Imagine Yourself Relaxing on a Beach Without a Care in the World

Dreaming holidayJust suppose that you began your next talk with the grabber, “Imagine yourself relaxing on the beach without a care in the world.” Do you think that image would get the attention of people in the audience? With most people working 24/7, who wouldn’t want to be relaxing on a beach?

Whether you’re delivering a speech from notes or giving a presentation with slides, using

visual imagery will engage your audience.

Bring Your Talks to Life

When planning your talk, you first need to analyze your audience. Who are they? What are their information needs? How can you make a complex subject understandable so you don’t lose them? How can you make it interesting?

Visual and aural imagery can create a compelling experience for the audience. Imagery will enable you to engage them to “be in the moment” with you. Powerful images will touch their emotions and make them feel they are part of the presentation.

For example, we change the photos in our slide presentations to fit each audience. Increasingly, the executives we train come from very diverse backgrounds — gender, ethnicity and language — and we need to be sensitive to that. Everyone wants validation and to believe you are talking directly to him or her.

That’s why a visual image is worth a thousand words if you’re speaking to a diverse group of executives. Ensure that your messages and images reflect this diversity.

An ad agency competing for the General Motors account many years ago spent a huge amount of time and money in preparing its pitch to the GM advertising team. It didn’t get the account.

A leading trade journal quoted GM’s director of advertising – a woman – as saying one reason was that the agency team didn’t include a single woman. Her point was how could a team of all men understand the needs of their women customers.

Use Analogies and Metaphors

Including analogies and metaphors in your speeches and presentations will create vivid images for your audience. All in the mind. We use them in every day language without a second thought. “I feel like road kill today,” is a common expression that conveys how awful someone feels. “She’s a real pussy cat” tells us that someone is very gentle.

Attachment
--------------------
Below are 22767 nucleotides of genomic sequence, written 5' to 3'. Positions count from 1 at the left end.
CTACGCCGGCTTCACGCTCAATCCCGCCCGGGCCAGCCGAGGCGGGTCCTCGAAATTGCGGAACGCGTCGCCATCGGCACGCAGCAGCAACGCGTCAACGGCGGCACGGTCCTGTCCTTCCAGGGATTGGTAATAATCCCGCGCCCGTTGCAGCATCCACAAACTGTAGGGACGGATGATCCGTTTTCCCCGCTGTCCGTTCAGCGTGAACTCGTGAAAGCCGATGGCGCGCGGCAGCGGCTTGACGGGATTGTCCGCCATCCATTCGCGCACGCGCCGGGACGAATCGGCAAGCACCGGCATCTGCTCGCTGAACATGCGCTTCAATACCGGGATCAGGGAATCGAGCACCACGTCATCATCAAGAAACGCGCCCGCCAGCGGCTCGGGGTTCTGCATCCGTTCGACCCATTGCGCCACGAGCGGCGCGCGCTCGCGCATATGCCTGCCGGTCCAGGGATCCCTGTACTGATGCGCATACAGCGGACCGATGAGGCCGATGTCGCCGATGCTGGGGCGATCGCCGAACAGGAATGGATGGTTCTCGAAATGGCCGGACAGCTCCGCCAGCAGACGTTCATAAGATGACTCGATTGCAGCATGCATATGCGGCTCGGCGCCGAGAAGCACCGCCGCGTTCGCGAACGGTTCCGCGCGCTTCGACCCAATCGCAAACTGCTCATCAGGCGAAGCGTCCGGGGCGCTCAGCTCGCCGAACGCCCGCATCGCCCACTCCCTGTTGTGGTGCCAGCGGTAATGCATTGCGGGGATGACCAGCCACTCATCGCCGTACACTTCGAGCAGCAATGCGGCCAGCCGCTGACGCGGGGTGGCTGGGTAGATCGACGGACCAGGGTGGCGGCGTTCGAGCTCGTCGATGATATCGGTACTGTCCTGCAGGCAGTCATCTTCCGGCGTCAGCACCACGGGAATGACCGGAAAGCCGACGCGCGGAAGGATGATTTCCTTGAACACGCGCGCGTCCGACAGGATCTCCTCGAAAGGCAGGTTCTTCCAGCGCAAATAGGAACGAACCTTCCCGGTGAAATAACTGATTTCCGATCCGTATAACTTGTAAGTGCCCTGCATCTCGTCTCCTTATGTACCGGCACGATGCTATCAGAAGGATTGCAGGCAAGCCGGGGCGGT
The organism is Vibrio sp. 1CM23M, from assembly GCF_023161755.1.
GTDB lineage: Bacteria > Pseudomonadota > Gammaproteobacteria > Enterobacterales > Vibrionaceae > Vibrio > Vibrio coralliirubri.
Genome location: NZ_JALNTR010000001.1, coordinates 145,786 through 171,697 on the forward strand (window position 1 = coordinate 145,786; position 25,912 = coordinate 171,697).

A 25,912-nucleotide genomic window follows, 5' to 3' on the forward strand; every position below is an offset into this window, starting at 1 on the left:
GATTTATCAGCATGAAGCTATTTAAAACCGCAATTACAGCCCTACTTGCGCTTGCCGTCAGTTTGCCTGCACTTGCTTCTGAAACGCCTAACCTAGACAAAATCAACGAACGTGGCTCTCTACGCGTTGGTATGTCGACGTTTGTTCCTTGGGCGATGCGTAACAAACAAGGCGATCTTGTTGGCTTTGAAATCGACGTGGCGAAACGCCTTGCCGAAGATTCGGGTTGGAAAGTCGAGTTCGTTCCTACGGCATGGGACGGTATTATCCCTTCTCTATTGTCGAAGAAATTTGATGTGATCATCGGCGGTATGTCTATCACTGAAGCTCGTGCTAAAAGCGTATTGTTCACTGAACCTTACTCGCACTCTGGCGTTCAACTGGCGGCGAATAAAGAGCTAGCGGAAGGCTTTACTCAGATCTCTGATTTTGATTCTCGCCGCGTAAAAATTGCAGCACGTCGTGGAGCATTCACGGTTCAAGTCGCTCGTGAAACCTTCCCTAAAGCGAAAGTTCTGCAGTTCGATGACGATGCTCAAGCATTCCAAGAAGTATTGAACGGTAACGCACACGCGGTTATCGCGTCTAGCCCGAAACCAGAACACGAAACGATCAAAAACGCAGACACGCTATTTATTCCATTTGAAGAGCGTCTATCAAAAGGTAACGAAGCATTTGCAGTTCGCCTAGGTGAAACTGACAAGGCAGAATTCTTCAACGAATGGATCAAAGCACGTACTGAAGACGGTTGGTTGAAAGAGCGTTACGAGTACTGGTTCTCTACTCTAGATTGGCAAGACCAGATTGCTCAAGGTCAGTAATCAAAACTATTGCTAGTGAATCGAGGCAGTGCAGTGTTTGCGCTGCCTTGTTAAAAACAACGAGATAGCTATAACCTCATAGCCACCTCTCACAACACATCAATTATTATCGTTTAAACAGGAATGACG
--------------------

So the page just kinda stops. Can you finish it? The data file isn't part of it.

That first example was an analogy, a similarity between like features of two things that are seemingly different but actually have something in common. The comparison starts with either “like” or “as” such as in these analogies:

“A good speech should be like a woman’s skirt; long enough to cover the subject and short enough to create interest.” — Winston Churchill

“Silvia Dunne’s voice sounded calm and even, but April knew her mother was like a grenade with the pin out – she could explode any minute.” — Mia James

“If people were like rain, I was like drizzle and she was a hurricane.” — John Green

Now if Winston Churchill had said something like, “A good speech should be long enough so that everything is covered and short enough so that people pay attention,” would that have been nearly as interesting?

Unlike analogies, which compare two different things, metaphors imply that something is the same as another otherwise unrelated object, like these examples:

“All religions, arts and sciences are branches of the same tree.” – Albert Einstein

“Conscience is a man’s compass.” – Vincent Van Gogh

“A hospital bed is a parked taxi with the meter running” – Groucho Marx

Banish Dense Type

Great presenters know they’ll make more of an impression if they use less type on a slide and more images. A well-chosen image will convey a stronger message than a string of bullet points that no one can read.

A clever turn of phrase will grab attention more than a recitation of facts. So let your imagination take over when preparing your talk. Ask yourself, “Would I be interested in hearing this?” If the answer is, “no,” then substitute a photo. If you’re excited by the image, then your audience will be, too.

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